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Speak Your Truth.

 

We had been warned about going back to regular life after an intense writers’ retreat. The work required raw emotions that didn’t go away once you cleared Customs. Crying in the shower? Normal. Unloading a torrent of vitriol onto unsuspecting loved ones? Possible. Spending days wondering what just happened? Likely.

I had attended once before, so I knew this re-entry had been extra weird. Last time, I came back with my hardest story workshopped by our host, a prolific author and writing teacher. A whole book had grown up around that story. This time, I had wanted to unearth my next story. I had no desire to work on the manuscript that I had completed months ago. Instead of writing new stories, I returned home with a load of revisions that amounted to a scrapped manuscript and a heap of self-doubt.

My inner voice had gone quiet. Trying to get myself back on track had me in a panic.

Before the trip, I had planned a holistic health reset. The pandemic had been a year of less than healthy choices. An Ayurvedic consultation awaited when I returned home. This Hindu tradition, known in India* as The Mother of All Healing, teaches you to listen to the body’s signals. Through observation of emotions and physical symptoms, you learn how diet, seasons, weather, relationships and past trauma affect your health. Balance is the goal. This would bring me back to myself, I was sure of it.

The naturopathic doctor first asked about my emotional state. I told her what happened at the retreat.

“I started out bursting with creativity. A few days in, I didn’t speak up for myself. After that, I was unable to work on new material and stopped reading what I had brought to share. Right now I can’t even hear my intuition. It’s freaking me out.”

“Suppressed emotion can be a volcano inside us,” the doctor said. “It’s important to recognize when you are releasing emotions and when you are holding them in.”

 

I had definitely stuffed them down and now the anger and sadness had followed me home. I am a planner and this was not at all where I wanted to be post-workshop. I expressed almost none of my complicated feelings at the retreat, concerned I might tank other writers’ creativity along with my own. That would have made it all worse. But energy is matter and I’m sure they all felt it.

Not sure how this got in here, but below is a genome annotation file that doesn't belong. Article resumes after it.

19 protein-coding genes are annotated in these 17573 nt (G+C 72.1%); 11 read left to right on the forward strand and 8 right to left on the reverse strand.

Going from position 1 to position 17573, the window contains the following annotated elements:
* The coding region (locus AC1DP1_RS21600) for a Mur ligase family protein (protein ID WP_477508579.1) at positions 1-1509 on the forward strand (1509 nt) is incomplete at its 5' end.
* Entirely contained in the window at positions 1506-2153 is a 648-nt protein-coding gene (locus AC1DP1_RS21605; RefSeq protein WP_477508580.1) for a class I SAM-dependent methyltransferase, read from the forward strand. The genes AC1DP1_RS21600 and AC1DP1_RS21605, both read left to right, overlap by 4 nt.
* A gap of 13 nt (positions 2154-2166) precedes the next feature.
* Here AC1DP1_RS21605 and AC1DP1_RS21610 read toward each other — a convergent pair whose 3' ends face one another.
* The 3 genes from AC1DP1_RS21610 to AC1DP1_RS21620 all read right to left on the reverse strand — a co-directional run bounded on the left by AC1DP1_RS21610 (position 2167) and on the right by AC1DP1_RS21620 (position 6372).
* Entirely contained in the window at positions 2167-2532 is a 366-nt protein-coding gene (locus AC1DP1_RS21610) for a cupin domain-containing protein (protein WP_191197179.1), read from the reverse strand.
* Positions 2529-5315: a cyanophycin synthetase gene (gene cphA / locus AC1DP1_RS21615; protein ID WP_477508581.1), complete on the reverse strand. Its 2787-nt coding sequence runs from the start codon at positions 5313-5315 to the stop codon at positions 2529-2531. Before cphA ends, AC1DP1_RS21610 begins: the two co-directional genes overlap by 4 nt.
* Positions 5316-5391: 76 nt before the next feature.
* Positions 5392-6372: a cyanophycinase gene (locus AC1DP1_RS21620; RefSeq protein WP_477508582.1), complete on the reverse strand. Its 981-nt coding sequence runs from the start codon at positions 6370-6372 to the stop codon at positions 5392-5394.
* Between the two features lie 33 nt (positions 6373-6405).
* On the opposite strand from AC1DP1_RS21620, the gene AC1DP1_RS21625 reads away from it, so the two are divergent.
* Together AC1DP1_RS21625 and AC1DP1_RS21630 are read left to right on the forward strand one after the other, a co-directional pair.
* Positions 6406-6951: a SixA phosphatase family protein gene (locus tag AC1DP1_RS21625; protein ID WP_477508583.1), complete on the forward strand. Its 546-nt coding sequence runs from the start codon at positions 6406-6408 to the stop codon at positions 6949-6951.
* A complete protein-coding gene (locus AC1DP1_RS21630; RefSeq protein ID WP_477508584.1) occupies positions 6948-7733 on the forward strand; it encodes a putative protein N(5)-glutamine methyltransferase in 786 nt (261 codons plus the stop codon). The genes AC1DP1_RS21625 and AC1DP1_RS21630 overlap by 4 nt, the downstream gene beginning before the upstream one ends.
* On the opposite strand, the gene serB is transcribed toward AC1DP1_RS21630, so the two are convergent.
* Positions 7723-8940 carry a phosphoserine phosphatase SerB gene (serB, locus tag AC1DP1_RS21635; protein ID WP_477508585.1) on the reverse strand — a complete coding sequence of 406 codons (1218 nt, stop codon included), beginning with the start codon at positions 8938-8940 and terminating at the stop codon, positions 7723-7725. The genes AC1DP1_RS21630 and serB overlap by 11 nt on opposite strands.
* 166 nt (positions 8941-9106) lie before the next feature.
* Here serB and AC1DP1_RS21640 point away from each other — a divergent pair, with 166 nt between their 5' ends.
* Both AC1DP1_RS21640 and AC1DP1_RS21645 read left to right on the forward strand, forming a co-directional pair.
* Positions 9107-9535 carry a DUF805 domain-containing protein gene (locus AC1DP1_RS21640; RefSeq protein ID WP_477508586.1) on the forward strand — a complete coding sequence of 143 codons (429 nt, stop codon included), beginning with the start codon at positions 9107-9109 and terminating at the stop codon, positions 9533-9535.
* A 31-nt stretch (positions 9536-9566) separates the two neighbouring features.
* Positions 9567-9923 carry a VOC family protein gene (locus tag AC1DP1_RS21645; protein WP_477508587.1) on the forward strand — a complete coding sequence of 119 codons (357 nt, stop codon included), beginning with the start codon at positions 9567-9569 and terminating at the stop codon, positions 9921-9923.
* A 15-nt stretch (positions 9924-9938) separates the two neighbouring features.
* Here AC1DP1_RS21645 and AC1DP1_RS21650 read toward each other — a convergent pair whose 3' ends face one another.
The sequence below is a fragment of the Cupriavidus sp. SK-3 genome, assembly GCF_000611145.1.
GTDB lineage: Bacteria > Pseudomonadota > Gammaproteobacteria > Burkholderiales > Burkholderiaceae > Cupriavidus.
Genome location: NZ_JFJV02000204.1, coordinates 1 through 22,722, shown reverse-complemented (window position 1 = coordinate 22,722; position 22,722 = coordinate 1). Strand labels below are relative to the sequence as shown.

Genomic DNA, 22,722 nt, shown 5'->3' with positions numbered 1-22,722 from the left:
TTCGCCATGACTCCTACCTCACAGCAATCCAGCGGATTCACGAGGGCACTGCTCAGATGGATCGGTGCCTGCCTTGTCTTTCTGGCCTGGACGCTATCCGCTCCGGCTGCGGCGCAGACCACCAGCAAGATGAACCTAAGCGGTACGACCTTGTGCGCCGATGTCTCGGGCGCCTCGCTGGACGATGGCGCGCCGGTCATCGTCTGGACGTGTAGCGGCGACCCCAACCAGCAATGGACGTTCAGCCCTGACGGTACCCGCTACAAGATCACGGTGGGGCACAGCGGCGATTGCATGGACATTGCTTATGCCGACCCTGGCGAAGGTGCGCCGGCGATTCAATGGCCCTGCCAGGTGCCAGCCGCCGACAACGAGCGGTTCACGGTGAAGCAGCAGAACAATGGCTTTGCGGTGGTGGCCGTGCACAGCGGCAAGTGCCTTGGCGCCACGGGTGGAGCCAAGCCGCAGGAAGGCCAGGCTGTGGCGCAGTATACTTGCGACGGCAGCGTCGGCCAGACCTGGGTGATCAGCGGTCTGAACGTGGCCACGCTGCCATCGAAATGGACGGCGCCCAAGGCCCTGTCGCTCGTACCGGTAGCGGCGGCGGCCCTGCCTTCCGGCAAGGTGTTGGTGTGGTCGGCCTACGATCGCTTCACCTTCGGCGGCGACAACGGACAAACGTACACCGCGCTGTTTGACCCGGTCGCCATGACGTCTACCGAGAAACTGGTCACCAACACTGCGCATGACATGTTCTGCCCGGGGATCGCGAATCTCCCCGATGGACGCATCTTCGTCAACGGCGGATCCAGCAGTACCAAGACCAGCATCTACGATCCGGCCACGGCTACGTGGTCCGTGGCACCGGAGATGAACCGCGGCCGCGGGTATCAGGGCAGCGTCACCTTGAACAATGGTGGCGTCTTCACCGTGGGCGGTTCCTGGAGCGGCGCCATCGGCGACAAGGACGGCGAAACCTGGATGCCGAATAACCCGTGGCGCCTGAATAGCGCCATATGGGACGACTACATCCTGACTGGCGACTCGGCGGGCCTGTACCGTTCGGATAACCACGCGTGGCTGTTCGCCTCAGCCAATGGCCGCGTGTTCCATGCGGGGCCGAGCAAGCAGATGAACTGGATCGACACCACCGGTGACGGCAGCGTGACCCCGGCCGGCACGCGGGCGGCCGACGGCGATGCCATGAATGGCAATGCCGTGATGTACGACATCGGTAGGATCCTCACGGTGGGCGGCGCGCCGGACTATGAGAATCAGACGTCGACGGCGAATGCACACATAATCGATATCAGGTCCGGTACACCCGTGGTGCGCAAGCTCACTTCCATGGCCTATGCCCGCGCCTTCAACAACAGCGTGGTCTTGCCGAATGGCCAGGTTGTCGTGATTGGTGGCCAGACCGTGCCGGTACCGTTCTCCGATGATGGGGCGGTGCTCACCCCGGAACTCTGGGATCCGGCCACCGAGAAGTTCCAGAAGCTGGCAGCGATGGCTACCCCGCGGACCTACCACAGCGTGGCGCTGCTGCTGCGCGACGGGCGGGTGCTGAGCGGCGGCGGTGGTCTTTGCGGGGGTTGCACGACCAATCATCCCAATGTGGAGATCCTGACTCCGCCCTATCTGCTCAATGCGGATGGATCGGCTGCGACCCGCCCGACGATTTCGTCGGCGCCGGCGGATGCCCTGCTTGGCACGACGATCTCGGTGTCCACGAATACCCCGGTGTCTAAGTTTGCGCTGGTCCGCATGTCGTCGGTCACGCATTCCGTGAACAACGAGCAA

I had no qualms expressing myself at home, however. My patient husband watched me get stuck in the seven stages of writer grief. For several days, I looked at him in disbelief and shook my head. “How did I let this happen?” I asked him, again and again.

I blamed myself for not being able to voice my concerns about how things were going down. There were only two ways I had always communicated hard feelings. One was to be silent. When I sense I may be rejected or judged, I hold back and say nothing. Then I carry that uncomfortable truth and it eats away at my insides. The other way is to drop the truth on the person’s head like a falling piano. When I feel safe, that’s how I do it. People seem not to like that.

“I have been told that when I tell the truth it feels like I am being mean,” I said to the doctor.

“You see things clearly and you speak your mind. Those are virtues. You can share them compassionately.”

It was news to me that there was something in between hammering someone with honesty and saying nothing at all. Perhaps my truth bombs came from holding back so often that when I unleashed the truth, the built up pressure shot out like a nail gun.

The doctor advised that when I restore balance to my body and mind, I will feel more able to express myself with compassion.

“This is a wonderful time for healing, Elizabeth.”

A little over a week has passed since I have been following my plan for spiritual and mental balance. It may not be long enough for a fair assessment. So far, however, the net effect of yoga, breath work, meditation and complying with the recommended food choices is that I feel calm. I can’t say my inner voice has been fully restored, but the lesson about speaking up for myself has stuck. I have recommitted to keeping my own counsel. I am already who I am trying to be.

When we honor our own truth and express our thoughts and feelings with compassion, we get the sense that it’s all going to be okay.

Love,

Elizabeth

*The people of India are suffering. Please help unicefusa.org.

WRITING PROMPT: Do you have trouble speaking the truth with compassion? How do people respond to it?

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